¶22 The fact that litigation regarding Child continues in the juvenile court is not dispositive of the question of appealability of the subject order. See In re E.L.F., 2011 UT App 244, ¶ 5, 262 P.3d 1196 (recognizing that a “juvenile court’s retention of jurisdiction over a child does not necessarily defeat finality”); see also In re K.F., 2009 UT 4, ¶ 36 (stating that a “juvenile court frequently retains jurisdiction over cases [even] after some of the issues have been finally resolved” (quotation simplified)). The fact that the juvenile court left the visitation door slightly ajar for Father likewise does not defeat finality, under the unique circumstances presented here; the court’s order deprived Father of all parental rights, leaving DCFS with sole discretion to determine whether, and to what extent, Father may visit Child.

¶23 Applying a pragmatic analysis here, we conclude that the subject order, by eliminating all of Father’s claimed parental rights, effected a “permanent change in the child’s status vis-à-vis” Father, see In re K.F., 2009 UT 4, ¶ 36, and effectively ended Father’s involvement in the case. Under these circumstances, the order from which Father appeals must be considered final, and we therefore have jurisdiction to consider the merits of his appellate challenge.

II. The Merits of Father’s Appeal

¶24 We begin our analysis of the merits of Father’s appeal with a discussion of voluntary declarations of paternity, and by explaining how Father did—at least for a time—secure valid parental rights regarding Child. We then list some of the ways in which voluntary declarations of paternity can be challenged, and conclude that Child (through the GAL) had standing to raise one such challenge, and that Child’s challenge has merit. Accordingly, we conclude that the juvenile court correctly sustained Child’s challenge to the VDP, but should not have referred to it as “void.”


¶25 There are a number of ways for a parent to establish a legally valid parent-child relationship, many of which are “based on the notion that parents should generally have parental rights regarding their biological children.” See Scott v. Benson, 2021 UT App 110, ¶ 18, 501 P.3d 1148, cert. granted, 509 P.3d 196 (2022); see also Lehr v. Robertson, 463 U.S. 248, 256–57 (1983) (recognizing “[t]he intangible fibers that connect parent and child”); Stanley v. Illinois, 405 U.S. 645, 651 (1972) (holding that a biological father’s interest “in the children he has sired and raised, undeniably warrants deference and, absent a powerful countervailing interest,” constitutional protection). “In most cases, parental status is established, based on an assumed biological connection, simply by presumption of circumstance.” Scott, 2021 UT App 110, ¶ 19. For example, in the absence of a valid gestational agreement, a mother establishes a parental relationship with any child to whom she gives birth. See Utah Code Ann. § 78B-15-201(1)(a)(i) (LexisNexis 2018).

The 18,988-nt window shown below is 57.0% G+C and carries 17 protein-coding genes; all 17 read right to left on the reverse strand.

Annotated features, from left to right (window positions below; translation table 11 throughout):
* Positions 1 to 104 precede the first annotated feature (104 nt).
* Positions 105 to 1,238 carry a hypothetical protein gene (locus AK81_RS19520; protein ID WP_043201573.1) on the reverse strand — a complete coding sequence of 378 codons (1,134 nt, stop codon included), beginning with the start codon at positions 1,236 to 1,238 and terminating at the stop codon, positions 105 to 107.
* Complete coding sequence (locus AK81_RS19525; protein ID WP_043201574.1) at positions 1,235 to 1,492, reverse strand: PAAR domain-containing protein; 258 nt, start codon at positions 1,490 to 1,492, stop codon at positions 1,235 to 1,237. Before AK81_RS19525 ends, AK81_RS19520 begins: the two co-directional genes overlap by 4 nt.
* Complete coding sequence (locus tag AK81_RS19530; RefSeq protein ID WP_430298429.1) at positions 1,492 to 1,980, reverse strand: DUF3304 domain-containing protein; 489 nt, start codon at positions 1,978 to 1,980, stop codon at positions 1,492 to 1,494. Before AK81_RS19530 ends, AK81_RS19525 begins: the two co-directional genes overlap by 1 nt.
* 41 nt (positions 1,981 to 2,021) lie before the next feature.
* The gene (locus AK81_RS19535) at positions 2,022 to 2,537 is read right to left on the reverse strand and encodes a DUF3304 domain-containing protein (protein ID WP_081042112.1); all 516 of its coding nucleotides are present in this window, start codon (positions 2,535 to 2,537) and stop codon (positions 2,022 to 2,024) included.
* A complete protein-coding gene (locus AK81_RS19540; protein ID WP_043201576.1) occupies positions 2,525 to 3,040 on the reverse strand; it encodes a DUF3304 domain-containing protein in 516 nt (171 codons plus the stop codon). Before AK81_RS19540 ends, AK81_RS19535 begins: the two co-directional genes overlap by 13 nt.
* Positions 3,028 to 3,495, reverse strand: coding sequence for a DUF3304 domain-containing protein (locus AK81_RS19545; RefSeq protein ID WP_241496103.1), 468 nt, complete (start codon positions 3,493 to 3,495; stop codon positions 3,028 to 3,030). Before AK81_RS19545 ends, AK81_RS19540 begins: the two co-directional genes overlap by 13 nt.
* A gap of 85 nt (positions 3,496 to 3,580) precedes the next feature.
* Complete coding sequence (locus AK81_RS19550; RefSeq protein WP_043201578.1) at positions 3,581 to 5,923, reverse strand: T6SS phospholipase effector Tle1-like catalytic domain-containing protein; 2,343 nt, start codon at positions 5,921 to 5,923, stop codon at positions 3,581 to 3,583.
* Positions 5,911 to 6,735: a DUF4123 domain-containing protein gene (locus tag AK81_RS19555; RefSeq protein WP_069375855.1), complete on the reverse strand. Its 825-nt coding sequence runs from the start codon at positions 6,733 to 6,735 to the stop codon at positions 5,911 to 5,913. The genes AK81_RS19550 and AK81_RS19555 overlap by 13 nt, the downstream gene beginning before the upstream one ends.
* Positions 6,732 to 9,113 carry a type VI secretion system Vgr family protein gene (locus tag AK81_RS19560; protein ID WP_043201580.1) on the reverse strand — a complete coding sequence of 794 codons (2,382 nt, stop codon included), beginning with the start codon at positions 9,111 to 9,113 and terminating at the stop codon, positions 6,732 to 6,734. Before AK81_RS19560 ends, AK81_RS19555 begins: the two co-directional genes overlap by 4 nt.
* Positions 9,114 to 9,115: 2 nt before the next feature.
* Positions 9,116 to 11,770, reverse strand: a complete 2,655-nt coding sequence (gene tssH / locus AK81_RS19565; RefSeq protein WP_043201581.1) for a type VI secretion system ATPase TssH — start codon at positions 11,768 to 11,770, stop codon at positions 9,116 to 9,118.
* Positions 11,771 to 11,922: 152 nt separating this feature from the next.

¶26 Some fathers also obtain parental rights by presumption of circumstance. For instance, a father-child relationship is established when a man “and the mother of the child are married to each other” when the child is born. Id. §§ 78B-15-201(2)(a), -204(1)(a). But a father who is not married to the mother of the child must take additional steps to establish his paternity.

¶27 One avenue open to unmarried biological fathers is to establish paternity by declaration, an option that—crucially— requires the written consent of the child’s mother. See id. §§ 78B15-301, -302. A successful declaration of paternity, “duly signed and filed, has the same effect as a judicial determination of paternity.” In re S.H., 2005 UT App 324, ¶ 15, 119 P.3d 309. To be effective, both the mother and declarant father must sign the declaration “in the presence of two witnesses” and make several statements “under penalty of perjury.” See Utah Code Ann§ 78B15-302(1). Of particular relevance here, the parties must also attest that the child “whose paternity is being declared” does not have a presumed, adjudicated, or declarant father, and they must “state whether there has been genetic testing and, if so, that the declarant man’s paternity is consistent with the results of the testing.” See id. § 78B-15-302(1)(d), (e). “A declaration of paternity shall be considered effective when filed and entered into a database established and maintained by the Office of Vital Records.” Id. § 78B-15-302(9).

¶28 Father chose this avenue; he and Mother jointly signed and filed the VDP on August 18, 2021, after answering several written questions under penalty of perjury. As already noted, they both averred that they “believe[d]” Father to be Child’s biological father, and Father answered “no” to a question asking whether “the birth mother, child, and biological father [had] submitted to genetic testing.” The Office of Vital Records and Statistics accepted the VDP as valid, and that same day issued an amended birth certificate for Child, listing Father as Child’s father. At that point, Father’s parental rights regarding Child were definitively established. See id. § 78B-15-305(1) (LexisNexis 2018) (stating that “a valid declaration of paternity filed with the Office of Vital Records is equivalent to a legal finding of paternity of a child and confers upon the declarant father all of the rights and duties of a parent”); see also Scott, 2021 UT App 110, ¶ 22 n.4 (“A declaration is valid and effective if it meets all the basic statutory requirements and is accepted by the Office of Vital Records.”); In re S.H., 2005 UT App 324, ¶ 15 (stating that a declaration of paternity “duly signed and filed, has the same effect as a judicial determination of paternity”).